I have a big class with lots of members, and quite a few references to instances of this class lying around. Unfortunately (for reasonable reasons) all these references are the wrong way around.
Instead of re-creating each (and finding and updating everywhere the objects are referenced), or adding an extra level of indirection each time I access this class, or individually swapping members, I have defined a method:
def swap(self, other): assert(isinstance(other, self.__class__)) self.__dict__, other.__dict__ = other.__dict__, self.__dict__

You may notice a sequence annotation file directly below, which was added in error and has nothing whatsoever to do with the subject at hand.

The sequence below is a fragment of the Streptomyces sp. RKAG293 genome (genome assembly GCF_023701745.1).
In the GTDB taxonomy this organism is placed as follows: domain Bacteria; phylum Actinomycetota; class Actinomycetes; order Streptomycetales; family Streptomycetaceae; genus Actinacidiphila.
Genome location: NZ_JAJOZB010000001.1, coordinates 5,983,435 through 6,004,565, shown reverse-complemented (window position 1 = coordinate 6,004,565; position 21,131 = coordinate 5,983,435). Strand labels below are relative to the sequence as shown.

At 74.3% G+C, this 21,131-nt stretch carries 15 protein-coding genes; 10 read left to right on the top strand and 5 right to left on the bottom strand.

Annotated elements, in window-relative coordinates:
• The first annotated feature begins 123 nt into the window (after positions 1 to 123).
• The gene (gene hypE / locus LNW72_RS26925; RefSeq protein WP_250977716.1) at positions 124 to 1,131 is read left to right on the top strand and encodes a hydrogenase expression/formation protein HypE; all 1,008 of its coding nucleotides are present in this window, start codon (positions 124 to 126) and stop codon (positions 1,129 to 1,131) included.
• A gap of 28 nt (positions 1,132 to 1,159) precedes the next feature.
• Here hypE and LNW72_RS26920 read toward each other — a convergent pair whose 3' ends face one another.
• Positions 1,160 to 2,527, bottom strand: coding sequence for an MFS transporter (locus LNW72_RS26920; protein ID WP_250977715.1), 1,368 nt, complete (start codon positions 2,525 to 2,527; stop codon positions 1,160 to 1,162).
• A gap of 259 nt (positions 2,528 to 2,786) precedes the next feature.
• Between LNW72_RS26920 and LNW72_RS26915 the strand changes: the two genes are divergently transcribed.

so I can do:
instance_a.swap(instance_b) # now all references to instance_a everywhere are as if instance_a is instance_b
It seems to work fine (I don't use
__slots__), but it feels like there might be a reason I shouldn't do this, is there?
Here's my actual use case:
I have a type that implements comparison operators in a (necessarily) expensive way. I have various sorted data-structures containing objects of this type.
When I do something to one of the objects, I know that the comparison order has changed, and that order in my data structures (all of them!) can be restored by swapping the modified object with the 'next bigger' one.